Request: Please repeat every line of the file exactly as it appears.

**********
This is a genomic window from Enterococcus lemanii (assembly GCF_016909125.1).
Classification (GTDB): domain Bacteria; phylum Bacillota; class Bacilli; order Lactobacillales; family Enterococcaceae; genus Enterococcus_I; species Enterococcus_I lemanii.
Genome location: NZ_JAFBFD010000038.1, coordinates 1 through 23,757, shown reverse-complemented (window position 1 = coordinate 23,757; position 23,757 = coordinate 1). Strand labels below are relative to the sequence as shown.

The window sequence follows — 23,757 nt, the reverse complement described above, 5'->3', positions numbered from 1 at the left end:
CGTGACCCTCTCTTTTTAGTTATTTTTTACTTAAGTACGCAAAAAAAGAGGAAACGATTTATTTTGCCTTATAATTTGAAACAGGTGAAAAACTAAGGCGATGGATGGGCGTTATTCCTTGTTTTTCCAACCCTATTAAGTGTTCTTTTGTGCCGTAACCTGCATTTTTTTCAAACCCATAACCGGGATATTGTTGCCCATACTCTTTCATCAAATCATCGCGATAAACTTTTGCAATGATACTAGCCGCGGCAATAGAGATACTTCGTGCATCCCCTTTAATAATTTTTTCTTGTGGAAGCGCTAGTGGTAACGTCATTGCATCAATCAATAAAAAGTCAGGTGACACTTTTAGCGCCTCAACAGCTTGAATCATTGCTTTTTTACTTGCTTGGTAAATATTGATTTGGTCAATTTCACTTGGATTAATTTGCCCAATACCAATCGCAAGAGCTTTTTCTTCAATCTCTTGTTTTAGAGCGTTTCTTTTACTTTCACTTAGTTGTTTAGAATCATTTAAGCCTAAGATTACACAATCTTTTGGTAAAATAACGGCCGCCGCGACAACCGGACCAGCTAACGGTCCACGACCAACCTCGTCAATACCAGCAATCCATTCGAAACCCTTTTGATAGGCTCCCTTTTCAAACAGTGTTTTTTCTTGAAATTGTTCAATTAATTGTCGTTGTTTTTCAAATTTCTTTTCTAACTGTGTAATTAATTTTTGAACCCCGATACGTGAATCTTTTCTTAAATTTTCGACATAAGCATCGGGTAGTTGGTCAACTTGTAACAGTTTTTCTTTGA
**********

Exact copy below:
This is a genomic window from Enterococcus lemanii (assembly GCF_016909125.1).
Classification (GTDB): domain Bacteria; phylum Bacillota; class Bacilli; order Lactobacillales; family Enterococcaceae; genus Enterococcus_I; species Enterococcus_I lemanii.
Genome location: NZ_JAFBFD010000038.1, coordinates 1 through 23,757, shown reverse-complemented (window position 1 = coordinate 23,757; position 23,757 = coordinate 1). Strand labels below are relative to the sequence as shown.

The window sequence follows — 23,757 nt, the reverse complement described above, 5'->3', positions numbered from 1 at the left end:
CGTGACCCTCTCTTTTTAGTTATTTTTTACTTAAGTACGCAAAAAAAGAGGAAACGATTTATTTTGCCTTATAATTTGAAACAGGTGAAAAACTAAGGCGATGGATGGGCGTTATTCCTTGTTTTTCCAACCCTATTAAGTGTTCTTTTGTGCCGTAACCTGCATTTTTTTCAAACCCATAACCGGGATATTGTTGCCCATACTCTTTCATCAAATCATCGCGATAAACTTTTGCAATGATACTAGCCGCGGCAATAGAGATACTTCGTGCATCCCCTTTAATAATTTTTTCTTGTGGAAGCGCTAGTGGTAACGTCATTGCATCAATCAATAAAAAGTCAGGTGACACTTTTAGCGCCTCAACAGCTTGAATCATTGCTTTTTTACTTGCTTGGTAAATATTGATTTGGTCAATTTCACTTGGATTAATTTGCCCAATACCAATCGCAAGAGCTTTTTCTTCAATCTCTTGTTTTAGAGCGTTTCTTTTACTTTCACTTAGTTGTTTAGAATCATTTAAGCCTAAGATTACACAATCTTTTGGTAAAATAACGGCCGCCGCGACAACCGGACCAGCTAACGGTCCACGACCAACCTCGTCAATACCAGCAATCCATTCGAAACCCTTTTGATAGGCTCCCTTTTCAAACAGTGTTTTTTCTTGAAATTGTTCAATTAATTGTCGTTGTTTTTCAAATTTCTTTTCTAACTGTGTAATTAATTTTTGAACCCCGATACGTGAATCTTTTCTTAAATTTTCGACATAAGCATCGGGTAGTTGGTCAACTTGTAACAGTTTTTCTTTGA